In this technique, foods are cooked by being
completely submerged in hot fat. The food is almost always given a coating
- a standard breading, a batter such as a tempura or beer batter or, in
some instances, simply a flour coating. The coating acts as a barrier
between the fat and the product and also contributes flavor and texture
contrast. One notable exception is potatoes.
As with the other dry-heat methods that use
cooking fats and oils, the foods must be naturally tender and of a shape
and size that allow them to cook quickly without becoming tough or dry.
Poultry, fish and potatoes are among the most commonly selected foods for
deep-frying. Vegetables, coated with breading or a tempura batter, are
also popular choices.
The correct way to deep fry is to assemble
all ingredients and preparations for deep frying -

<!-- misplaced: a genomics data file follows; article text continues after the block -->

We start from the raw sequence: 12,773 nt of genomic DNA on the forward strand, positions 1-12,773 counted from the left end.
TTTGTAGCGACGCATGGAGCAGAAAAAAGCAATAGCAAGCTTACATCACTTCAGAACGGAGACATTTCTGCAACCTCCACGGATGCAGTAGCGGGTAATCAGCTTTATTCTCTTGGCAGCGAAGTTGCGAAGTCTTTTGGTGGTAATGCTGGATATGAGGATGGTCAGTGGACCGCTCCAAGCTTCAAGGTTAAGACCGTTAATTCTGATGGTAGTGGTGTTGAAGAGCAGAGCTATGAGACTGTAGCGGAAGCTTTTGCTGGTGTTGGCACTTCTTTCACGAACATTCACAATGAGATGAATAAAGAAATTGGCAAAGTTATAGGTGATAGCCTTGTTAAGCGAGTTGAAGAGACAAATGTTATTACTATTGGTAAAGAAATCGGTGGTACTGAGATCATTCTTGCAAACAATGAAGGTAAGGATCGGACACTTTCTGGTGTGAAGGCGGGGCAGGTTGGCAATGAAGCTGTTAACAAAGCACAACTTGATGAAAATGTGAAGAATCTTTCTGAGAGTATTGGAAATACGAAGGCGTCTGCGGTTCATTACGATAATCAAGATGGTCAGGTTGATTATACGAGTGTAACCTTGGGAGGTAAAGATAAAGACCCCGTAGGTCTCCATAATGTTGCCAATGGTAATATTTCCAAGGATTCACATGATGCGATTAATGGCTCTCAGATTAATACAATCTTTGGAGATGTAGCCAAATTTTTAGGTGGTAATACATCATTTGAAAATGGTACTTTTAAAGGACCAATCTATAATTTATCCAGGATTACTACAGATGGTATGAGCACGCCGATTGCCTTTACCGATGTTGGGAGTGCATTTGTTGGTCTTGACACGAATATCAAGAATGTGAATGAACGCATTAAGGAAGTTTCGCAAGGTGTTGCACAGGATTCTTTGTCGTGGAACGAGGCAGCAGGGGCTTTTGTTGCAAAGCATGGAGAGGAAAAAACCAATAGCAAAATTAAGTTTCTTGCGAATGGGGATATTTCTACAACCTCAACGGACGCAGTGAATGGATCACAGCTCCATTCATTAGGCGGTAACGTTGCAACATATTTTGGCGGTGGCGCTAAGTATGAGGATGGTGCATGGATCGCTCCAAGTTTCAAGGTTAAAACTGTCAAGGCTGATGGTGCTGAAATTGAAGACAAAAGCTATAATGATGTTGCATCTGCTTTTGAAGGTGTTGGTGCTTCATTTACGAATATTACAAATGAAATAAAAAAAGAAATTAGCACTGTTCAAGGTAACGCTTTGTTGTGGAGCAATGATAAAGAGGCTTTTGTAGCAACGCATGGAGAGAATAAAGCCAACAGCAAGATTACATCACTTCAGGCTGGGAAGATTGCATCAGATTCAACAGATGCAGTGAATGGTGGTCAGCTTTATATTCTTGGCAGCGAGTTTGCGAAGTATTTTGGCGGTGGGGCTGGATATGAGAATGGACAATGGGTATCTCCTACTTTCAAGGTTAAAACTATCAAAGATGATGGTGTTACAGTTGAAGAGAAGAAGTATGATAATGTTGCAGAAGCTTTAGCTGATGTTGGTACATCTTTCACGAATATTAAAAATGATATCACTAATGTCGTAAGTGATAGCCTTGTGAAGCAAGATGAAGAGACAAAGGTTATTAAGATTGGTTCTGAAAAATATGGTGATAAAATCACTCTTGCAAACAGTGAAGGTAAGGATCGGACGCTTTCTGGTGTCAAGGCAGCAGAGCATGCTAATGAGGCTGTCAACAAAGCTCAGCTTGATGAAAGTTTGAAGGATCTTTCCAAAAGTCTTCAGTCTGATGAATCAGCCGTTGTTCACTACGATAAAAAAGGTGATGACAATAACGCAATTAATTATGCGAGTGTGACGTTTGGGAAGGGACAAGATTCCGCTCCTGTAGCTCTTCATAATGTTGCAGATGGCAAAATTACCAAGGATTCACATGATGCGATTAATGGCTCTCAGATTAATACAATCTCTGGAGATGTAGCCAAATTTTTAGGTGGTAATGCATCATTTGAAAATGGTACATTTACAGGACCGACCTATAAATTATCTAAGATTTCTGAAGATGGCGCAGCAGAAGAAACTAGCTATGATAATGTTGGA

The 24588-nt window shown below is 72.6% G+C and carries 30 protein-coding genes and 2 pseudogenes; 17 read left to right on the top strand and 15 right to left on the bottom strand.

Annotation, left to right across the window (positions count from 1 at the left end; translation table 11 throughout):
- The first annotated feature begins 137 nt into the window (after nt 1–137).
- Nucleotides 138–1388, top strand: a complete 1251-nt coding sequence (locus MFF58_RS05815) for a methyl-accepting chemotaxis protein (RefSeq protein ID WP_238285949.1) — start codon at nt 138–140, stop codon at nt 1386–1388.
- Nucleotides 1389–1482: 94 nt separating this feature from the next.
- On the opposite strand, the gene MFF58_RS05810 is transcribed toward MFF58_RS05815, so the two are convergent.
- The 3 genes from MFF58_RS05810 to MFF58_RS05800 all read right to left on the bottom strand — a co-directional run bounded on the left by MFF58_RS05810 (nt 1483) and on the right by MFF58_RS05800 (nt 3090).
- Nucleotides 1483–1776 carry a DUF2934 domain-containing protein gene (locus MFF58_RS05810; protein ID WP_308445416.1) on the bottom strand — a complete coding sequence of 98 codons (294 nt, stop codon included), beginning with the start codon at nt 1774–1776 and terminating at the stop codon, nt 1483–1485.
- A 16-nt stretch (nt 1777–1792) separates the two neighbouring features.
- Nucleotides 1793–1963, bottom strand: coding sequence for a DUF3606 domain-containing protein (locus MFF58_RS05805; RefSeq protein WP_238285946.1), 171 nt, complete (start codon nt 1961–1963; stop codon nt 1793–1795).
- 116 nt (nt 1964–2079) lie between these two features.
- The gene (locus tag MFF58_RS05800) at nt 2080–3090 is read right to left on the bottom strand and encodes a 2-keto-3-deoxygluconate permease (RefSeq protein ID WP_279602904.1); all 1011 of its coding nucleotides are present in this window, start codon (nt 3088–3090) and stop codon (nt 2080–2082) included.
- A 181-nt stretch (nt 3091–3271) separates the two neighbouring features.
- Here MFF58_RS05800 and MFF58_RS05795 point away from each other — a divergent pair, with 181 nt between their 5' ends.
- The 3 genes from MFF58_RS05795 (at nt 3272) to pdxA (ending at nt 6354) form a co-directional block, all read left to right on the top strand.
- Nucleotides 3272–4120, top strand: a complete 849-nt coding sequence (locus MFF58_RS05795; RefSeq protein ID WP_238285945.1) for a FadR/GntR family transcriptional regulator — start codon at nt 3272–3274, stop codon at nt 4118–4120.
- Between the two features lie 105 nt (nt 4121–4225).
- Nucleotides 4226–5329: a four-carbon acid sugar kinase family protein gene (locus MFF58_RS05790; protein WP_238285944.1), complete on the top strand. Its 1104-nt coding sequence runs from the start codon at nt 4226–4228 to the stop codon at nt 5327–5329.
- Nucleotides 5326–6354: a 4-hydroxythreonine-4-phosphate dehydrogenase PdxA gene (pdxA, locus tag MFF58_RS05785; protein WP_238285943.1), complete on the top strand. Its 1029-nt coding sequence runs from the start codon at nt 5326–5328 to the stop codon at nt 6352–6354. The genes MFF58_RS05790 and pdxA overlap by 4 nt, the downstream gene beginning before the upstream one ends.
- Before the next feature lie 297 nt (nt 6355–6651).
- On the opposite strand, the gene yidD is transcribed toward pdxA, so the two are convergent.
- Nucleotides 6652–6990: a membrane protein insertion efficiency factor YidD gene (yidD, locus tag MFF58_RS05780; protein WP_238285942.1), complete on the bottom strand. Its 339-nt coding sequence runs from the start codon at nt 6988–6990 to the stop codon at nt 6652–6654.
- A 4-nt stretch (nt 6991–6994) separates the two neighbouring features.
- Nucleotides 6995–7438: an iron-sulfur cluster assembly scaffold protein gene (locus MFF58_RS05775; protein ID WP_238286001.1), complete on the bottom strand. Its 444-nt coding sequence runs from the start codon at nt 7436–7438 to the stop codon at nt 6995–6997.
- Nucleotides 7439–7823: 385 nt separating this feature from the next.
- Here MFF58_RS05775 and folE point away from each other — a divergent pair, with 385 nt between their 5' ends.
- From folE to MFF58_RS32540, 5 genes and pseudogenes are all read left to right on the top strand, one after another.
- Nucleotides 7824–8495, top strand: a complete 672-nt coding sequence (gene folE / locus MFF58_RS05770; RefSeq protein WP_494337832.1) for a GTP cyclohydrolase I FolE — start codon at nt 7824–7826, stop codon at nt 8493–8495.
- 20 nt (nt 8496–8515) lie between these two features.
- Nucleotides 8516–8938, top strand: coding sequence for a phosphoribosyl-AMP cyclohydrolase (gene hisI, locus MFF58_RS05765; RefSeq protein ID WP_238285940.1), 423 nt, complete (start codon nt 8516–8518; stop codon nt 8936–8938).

Batter, breading, coatings (optional)
Item being prepared
Separately prepared sauce
Cut the item into the appropriate size.
Foods should be fairly thin, with a uniform size and shape so that they
can cook rapidly and evenly. Remove the skin (especially from fish), as
desired or as indicated in the recipe. Remove any gristle, fat or any
inedible shells. Cut the food into chunks or fingers, or butterfly and
pound it, depending upon the food's nature and the desired result.
Breading may be done up to one hour in
advance of deep-frying and chilled to allow the breading to firm. Batters
or plain flour coatings should be applied immediately before cooking. The
cooking medium must be able to reach a high temperature without smoking or
breaking down. Have available a neutral-flavored oil with a high smoking
point. A rendered fat, such as lard, may be used to create a special
flavor or effect, as in certain regional dishes.
In addition to the usual salt-and-pepper
seasoning mixture, spice blends, marinades, stuffing or fillings are also
commonly used to add interest to fried foods.